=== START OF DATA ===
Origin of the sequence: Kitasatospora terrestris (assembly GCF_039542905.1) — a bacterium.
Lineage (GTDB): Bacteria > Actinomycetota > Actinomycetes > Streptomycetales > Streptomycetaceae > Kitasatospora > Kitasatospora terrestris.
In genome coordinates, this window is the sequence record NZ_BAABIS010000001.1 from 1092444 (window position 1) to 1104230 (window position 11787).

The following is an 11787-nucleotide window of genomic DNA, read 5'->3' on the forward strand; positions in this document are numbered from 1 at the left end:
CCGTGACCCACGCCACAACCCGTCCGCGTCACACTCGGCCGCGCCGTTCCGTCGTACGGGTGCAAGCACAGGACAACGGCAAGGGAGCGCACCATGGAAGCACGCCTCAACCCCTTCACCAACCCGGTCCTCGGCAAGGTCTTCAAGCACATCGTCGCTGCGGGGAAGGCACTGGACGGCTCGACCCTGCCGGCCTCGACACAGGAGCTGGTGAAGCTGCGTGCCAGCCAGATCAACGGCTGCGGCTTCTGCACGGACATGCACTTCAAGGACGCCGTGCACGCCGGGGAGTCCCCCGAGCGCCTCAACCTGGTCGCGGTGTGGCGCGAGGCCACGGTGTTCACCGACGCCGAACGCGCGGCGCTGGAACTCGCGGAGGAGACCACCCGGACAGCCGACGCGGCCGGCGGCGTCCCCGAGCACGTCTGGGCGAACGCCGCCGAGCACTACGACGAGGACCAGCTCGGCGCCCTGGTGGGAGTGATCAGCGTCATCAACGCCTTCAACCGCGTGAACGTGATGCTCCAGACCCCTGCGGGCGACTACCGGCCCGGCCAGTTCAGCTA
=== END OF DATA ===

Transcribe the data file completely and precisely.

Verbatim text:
Origin of the sequence: Kitasatospora terrestris (assembly GCF_039542905.1) — a bacterium.
Lineage (GTDB): Bacteria > Actinomycetota > Actinomycetes > Streptomycetales > Streptomycetaceae > Kitasatospora > Kitasatospora terrestris.
In genome coordinates, this window is the sequence record NZ_BAABIS010000001.1 from 1092444 (window position 1) to 1104230 (window position 11787).

The following is an 11787-nucleotide window of genomic DNA, read 5'->3' on the forward strand; positions in this document are numbered from 1 at the left end:
CCGTGACCCACGCCACAACCCGTCCGCGTCACACTCGGCCGCGCCGTTCCGTCGTACGGGTGCAAGCACAGGACAACGGCAAGGGAGCGCACCATGGAAGCACGCCTCAACCCCTTCACCAACCCGGTCCTCGGCAAGGTCTTCAAGCACATCGTCGCTGCGGGGAAGGCACTGGACGGCTCGACCCTGCCGGCCTCGACACAGGAGCTGGTGAAGCTGCGTGCCAGCCAGATCAACGGCTGCGGCTTCTGCACGGACATGCACTTCAAGGACGCCGTGCACGCCGGGGAGTCCCCCGAGCGCCTCAACCTGGTCGCGGTGTGGCGCGAGGCCACGGTGTTCACCGACGCCGAACGCGCGGCGCTGGAACTCGCGGAGGAGACCACCCGGACAGCCGACGCGGCCGGCGGCGTCCCCGAGCACGTCTGGGCGAACGCCGCCGAGCACTACGACGAGGACCAGCTCGGCGCCCTGGTGGGAGTGATCAGCGTCATCAACGCCTTCAACCGCGTGAACGTGATGCTCCAGACCCCTGCGGGCGACTACCGGCCCGGCCAGTTCAGCTA